Jane Austen – Revisiting the Past

Going into a bookshop is always a delight. I love looking at the rows and rows of books and imagining that there are innumerable books and classics I haven’t read yet. Maybe there’s another author I can love as much as I love Jane Austen or L. M. Montgomery; or another book as great as Wuthering Heights and Gone With the Wind. It would be the greatest thing if I could discover a new book which moves me as much as To Kill a Mocking Bird.

But until I find such a book or author, I have to read – and what better than the old classics? I can re-read Jane Austen and Charlotte Bronte a million times and never get tired of them. These days I am busy in re-reading Pride and Prejudice, my favorite Jane Austen novel. Jane Austen in a letter to her sister wrote,

‘I must confess I think her as delightful a creature as ever appeared in print, and how I shall be able to tolerate those who do not like her at least, I do not know.’

But obviously she did not have to worry, for Elizabeth is one of the most loved heroines of all time.  Her wit and vivacity make her charming, but her vanity and prejudice make her human and more relatable to the reader. It is because of her flaws that we love her, not because of her virtues. Fanny Price and Elinor Dashwood are superior creatures much more morally correct but not more lovable than Elizabeth Bennet, Emma or Catherine Morland. The characters who go through some self-revealing process are the ones that we love the most.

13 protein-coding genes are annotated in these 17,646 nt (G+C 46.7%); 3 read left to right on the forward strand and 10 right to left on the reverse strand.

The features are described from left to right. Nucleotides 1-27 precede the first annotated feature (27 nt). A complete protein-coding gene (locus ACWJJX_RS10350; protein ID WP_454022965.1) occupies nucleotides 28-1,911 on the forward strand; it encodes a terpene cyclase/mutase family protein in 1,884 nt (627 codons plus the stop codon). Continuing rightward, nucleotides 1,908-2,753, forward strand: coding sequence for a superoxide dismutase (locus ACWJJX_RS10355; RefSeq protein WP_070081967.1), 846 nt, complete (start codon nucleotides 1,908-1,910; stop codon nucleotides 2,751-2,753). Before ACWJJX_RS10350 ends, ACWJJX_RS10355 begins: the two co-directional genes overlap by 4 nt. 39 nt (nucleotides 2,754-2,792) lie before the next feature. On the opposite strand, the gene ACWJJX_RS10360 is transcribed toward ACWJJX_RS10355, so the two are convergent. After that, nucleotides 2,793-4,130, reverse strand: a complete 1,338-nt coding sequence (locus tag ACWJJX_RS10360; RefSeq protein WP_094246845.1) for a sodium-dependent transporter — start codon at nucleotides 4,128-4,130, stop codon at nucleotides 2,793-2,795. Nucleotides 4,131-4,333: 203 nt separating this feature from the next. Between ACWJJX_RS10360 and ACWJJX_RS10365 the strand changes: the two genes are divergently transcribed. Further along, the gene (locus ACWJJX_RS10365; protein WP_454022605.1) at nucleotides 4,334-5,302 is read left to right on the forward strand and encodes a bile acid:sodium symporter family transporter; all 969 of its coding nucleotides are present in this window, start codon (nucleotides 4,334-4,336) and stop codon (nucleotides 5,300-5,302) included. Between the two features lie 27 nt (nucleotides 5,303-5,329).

Jane Austen’s style was unique. She was born in the Age of the Romantics but was nothing like them in her style. She actually parodied the gothic and sentimentalist styles of her time in her novel’s Northanger Abbey and Sense and Sensibility. It is easy to see that she had a sense of humor for the absurd. Her novels abound in comical irony. Take Pride and Prejudice as an example. In the novel we have numerous comical characters: Mr Collins, Mrs. Bennet, and Lady Catherine de Bourgh. Austen aims a lot of the ironic humor at them; sometimes through narration and sometimes through other characters.  Mr Collins seems absurd the moment he is introduced through his letter. Phrases such as ‘bounty and beneficence’ and ‘earnest endeavor’ show us beforehand that he is a pompous fool. And Mr. Bennet later solidifies our opinion,

‘There is a mixture of servility and self-importance in his letter, which promises well.’

The humor intensifies when he makes his visit and declares his intention of marrying one of the sisters. His proposal is especially comical. His reasons for marrying, his belief that a woman refuses an offer of marriage she really wants to accept, and then his suddenly proposing to Charlotte – all amusing.

Mrs. Bennet is another absurd character. We see her from the first page of the novel. Here Austen uses dialogue to reveal her characters. By the end of the chapter we see Mrs. Bennet for what she is and hardly need the narration at the end,

‘The business of her life was to get her daughters married; its solace was visiting and news.’

My favorite scene in the novel is Darcy’s proposal. It is so well written and the dialogue is perfect. The way she uses dialogue and then switches to free-indirect speech, you barely notice the absence of dialogue. Elizabeth’s answer is perfectly worded,

‘You are mistaken, Mr Darcy, if you suppose that the mode of your declaration affected me in any other way, than as it spared me the concern which I might have felt in refusing you, had you behaved in a more gentleman-like manner.’

I can actually imagine Darcy’s expression at the moment. He rightly calls it a ‘reproof, so well applied….’

So, whereas my mission is always to find a new novel, I can always fall back on the classics and enjoy them like I did the first time around.:)